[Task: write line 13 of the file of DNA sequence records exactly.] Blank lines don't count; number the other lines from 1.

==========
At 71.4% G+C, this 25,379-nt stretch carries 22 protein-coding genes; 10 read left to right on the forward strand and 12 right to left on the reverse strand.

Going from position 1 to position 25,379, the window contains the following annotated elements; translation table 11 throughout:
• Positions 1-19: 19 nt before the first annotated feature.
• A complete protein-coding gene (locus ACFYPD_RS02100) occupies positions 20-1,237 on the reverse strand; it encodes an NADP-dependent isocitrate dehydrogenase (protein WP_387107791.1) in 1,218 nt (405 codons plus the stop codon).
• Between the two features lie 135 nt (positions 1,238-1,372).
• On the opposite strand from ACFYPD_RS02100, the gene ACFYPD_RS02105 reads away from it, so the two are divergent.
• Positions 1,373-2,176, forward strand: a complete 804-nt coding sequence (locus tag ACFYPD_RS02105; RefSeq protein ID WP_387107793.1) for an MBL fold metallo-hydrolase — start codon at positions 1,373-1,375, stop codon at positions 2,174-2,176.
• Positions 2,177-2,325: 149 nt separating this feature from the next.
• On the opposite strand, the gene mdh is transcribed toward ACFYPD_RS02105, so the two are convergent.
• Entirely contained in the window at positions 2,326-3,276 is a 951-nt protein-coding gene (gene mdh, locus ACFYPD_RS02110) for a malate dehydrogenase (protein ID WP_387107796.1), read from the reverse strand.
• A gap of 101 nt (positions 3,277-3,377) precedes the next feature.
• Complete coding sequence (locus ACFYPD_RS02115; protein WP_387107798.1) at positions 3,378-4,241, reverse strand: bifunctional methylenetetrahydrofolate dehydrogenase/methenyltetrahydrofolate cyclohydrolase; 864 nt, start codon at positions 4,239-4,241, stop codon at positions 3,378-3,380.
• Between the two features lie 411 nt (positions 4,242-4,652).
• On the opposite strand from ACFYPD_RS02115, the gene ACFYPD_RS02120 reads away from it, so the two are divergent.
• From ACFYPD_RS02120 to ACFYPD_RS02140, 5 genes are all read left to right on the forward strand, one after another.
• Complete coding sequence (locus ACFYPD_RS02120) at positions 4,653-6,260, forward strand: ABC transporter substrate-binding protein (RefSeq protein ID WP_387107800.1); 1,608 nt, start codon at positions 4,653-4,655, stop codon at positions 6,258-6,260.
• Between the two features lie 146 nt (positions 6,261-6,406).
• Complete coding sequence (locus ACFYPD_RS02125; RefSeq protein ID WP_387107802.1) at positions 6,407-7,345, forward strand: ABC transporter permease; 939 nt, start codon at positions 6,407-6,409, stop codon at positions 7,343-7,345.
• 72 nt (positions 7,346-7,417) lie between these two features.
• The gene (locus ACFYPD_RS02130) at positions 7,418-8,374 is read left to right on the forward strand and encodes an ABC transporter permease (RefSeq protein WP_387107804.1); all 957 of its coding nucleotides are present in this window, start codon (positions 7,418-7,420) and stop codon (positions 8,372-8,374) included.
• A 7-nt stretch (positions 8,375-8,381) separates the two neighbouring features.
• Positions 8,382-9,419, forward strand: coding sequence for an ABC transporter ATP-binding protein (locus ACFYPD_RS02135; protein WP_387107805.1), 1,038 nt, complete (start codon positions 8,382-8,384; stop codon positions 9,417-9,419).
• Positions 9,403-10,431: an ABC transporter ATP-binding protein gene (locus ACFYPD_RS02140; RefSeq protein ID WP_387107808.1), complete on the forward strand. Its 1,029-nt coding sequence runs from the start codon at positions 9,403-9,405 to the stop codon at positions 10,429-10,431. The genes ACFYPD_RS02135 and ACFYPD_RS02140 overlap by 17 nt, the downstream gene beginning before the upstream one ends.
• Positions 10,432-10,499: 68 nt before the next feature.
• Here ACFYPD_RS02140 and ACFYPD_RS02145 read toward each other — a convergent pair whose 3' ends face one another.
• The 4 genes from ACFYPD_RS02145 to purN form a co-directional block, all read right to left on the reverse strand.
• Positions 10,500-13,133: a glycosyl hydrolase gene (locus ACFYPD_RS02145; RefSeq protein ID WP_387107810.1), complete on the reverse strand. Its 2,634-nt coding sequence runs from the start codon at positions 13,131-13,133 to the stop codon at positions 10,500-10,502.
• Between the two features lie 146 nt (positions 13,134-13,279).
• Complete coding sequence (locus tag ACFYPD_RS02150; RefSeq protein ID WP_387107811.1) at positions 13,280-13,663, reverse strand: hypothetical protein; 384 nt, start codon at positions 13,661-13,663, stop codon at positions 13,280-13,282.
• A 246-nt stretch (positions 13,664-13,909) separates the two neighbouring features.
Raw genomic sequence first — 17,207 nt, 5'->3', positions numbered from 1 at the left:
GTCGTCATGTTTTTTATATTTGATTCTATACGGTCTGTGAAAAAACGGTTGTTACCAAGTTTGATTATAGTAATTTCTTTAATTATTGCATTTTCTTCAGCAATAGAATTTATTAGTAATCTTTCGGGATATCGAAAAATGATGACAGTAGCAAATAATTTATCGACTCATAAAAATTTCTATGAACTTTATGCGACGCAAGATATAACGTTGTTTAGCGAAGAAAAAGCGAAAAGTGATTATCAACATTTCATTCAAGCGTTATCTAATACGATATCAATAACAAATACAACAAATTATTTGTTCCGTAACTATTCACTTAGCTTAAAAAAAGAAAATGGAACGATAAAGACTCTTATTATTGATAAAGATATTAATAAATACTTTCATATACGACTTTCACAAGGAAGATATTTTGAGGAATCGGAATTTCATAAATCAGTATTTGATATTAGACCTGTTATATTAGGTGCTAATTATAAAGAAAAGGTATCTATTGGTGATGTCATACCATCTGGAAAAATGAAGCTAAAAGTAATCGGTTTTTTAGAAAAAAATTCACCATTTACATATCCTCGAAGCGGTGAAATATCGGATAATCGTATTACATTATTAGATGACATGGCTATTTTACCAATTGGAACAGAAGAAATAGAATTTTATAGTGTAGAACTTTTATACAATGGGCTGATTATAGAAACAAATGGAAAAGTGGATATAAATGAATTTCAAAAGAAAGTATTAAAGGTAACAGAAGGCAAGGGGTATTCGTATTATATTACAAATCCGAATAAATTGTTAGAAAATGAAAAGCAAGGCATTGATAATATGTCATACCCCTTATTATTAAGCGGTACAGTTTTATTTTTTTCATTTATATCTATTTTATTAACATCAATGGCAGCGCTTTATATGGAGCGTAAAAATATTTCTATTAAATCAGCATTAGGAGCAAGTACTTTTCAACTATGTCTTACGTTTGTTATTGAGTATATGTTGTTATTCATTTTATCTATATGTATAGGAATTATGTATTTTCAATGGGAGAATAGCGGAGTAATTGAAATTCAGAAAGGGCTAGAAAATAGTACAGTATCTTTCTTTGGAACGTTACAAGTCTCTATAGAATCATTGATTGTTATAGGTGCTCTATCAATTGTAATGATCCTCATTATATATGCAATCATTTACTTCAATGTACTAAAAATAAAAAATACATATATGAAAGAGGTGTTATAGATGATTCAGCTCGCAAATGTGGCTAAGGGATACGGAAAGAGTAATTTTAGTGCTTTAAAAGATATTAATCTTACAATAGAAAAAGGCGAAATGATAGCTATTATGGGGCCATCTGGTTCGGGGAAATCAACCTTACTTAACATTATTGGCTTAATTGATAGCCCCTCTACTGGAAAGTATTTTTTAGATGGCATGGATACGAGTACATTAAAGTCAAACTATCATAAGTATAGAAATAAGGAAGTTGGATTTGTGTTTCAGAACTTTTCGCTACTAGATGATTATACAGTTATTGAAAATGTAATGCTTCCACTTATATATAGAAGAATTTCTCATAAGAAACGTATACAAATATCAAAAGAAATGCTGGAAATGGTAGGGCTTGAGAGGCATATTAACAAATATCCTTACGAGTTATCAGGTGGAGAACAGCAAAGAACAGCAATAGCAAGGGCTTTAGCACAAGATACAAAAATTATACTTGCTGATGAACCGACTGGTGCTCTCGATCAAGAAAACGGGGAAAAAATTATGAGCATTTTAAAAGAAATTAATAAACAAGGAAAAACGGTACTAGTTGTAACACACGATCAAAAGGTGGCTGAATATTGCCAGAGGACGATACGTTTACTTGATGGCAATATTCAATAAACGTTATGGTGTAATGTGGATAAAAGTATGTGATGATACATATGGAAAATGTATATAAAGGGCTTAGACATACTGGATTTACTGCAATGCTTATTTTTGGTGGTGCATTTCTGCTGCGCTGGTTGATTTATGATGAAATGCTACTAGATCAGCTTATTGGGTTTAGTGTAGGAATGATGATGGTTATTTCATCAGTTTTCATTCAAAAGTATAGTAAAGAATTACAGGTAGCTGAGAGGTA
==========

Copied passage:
• Between the two features lie 411 nt (positions 4,242-4,652).